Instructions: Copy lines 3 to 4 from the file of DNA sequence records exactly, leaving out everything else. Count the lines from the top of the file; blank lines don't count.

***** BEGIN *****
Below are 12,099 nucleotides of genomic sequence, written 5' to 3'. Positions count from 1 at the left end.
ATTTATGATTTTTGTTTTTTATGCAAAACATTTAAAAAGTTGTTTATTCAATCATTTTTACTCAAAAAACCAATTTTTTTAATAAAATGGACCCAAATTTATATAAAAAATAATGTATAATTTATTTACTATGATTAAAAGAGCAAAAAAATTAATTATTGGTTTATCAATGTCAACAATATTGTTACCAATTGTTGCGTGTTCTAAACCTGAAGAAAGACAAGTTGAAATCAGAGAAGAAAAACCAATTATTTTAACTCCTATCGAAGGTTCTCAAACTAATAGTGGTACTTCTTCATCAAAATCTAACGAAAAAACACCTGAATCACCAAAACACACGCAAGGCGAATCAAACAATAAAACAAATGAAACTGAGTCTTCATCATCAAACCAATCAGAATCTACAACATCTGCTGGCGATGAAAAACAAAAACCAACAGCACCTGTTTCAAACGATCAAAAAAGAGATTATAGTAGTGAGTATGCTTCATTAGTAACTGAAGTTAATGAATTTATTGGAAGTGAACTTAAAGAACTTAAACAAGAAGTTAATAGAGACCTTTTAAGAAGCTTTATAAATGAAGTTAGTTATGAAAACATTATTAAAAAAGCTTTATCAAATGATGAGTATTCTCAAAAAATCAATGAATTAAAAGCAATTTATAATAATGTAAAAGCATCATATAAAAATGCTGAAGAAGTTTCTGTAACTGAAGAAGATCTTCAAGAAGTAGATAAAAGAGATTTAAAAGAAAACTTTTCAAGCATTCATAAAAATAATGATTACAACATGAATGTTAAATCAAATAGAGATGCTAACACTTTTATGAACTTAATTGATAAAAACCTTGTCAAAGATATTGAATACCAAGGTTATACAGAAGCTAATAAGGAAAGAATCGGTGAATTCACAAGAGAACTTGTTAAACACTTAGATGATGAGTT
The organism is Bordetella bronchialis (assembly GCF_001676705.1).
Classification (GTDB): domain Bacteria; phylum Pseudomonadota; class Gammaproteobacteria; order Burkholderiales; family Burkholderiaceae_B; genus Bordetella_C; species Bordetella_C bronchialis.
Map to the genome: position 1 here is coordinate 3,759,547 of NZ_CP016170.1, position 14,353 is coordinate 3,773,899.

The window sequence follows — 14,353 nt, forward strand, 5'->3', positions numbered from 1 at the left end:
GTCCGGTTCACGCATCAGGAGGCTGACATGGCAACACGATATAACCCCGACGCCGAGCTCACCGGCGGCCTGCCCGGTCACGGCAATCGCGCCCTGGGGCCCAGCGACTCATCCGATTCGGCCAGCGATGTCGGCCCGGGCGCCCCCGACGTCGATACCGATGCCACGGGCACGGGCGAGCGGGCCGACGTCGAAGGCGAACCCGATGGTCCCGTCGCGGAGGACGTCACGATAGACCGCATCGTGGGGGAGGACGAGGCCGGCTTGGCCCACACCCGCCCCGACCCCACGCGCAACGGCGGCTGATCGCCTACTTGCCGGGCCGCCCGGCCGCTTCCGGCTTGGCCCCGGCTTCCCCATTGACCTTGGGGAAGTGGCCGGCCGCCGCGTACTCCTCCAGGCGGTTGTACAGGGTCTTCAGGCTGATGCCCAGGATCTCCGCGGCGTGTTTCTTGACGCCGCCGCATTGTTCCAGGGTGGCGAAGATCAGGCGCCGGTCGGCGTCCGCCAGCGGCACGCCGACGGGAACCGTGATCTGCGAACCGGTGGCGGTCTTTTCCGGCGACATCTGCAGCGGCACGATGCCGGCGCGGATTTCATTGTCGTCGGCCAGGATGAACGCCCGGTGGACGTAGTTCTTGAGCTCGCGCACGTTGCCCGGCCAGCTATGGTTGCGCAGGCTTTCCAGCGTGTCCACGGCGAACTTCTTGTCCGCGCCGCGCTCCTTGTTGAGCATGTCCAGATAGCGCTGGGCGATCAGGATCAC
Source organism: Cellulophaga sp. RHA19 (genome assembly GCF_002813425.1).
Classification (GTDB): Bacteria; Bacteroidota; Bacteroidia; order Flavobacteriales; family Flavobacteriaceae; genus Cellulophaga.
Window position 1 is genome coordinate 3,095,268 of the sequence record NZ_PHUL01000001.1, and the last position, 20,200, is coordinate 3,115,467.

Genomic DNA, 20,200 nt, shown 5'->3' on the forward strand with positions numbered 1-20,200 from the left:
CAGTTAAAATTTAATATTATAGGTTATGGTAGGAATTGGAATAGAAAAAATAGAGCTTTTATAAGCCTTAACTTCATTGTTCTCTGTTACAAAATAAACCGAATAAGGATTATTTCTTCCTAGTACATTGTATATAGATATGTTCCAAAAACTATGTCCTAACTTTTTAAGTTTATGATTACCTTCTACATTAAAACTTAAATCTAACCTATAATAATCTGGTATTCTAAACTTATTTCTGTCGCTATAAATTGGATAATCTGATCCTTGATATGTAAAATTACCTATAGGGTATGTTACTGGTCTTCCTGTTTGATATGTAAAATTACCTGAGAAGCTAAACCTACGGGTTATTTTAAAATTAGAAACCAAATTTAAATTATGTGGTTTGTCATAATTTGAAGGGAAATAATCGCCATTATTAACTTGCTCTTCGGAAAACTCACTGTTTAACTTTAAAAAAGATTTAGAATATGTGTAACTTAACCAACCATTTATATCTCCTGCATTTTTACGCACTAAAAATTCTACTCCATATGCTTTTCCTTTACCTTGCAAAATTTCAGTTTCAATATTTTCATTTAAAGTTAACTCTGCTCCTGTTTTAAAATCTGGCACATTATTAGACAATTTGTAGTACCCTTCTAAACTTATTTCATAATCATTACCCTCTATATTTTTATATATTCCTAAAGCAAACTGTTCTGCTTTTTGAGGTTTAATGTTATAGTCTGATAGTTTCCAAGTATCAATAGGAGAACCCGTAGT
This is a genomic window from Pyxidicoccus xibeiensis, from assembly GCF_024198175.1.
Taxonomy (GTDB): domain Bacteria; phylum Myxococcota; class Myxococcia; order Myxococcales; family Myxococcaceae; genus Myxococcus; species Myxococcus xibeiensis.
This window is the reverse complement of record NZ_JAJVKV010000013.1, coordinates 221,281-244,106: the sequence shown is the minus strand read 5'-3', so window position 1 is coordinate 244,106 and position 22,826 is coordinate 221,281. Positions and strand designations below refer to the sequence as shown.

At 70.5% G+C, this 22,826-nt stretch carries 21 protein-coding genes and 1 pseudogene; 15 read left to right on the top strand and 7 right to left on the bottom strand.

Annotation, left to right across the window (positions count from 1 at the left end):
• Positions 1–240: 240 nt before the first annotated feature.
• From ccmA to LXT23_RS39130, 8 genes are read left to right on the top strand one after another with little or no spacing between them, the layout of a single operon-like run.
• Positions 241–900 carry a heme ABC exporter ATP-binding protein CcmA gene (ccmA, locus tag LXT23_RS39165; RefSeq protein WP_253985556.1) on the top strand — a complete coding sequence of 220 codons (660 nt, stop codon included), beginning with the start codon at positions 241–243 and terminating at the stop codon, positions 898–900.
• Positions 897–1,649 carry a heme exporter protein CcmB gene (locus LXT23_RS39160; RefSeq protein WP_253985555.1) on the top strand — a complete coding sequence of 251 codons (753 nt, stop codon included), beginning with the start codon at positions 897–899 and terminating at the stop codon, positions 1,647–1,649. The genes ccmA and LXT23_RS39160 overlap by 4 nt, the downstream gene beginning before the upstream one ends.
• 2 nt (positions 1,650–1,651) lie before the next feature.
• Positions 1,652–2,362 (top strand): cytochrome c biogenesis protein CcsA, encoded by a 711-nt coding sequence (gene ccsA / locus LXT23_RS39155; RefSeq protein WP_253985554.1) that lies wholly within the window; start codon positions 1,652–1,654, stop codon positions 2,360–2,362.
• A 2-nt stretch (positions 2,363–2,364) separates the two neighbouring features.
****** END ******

The organism is Bordetella bronchialis (assembly GCF_001676705.1).
Classification (GTDB): domain Bacteria; phylum Pseudomonadota; class Gammaproteobacteria; order Burkholderiales; family Burkholderiaceae_B; genus Bordetella_C; species Bordetella_C bronchialis.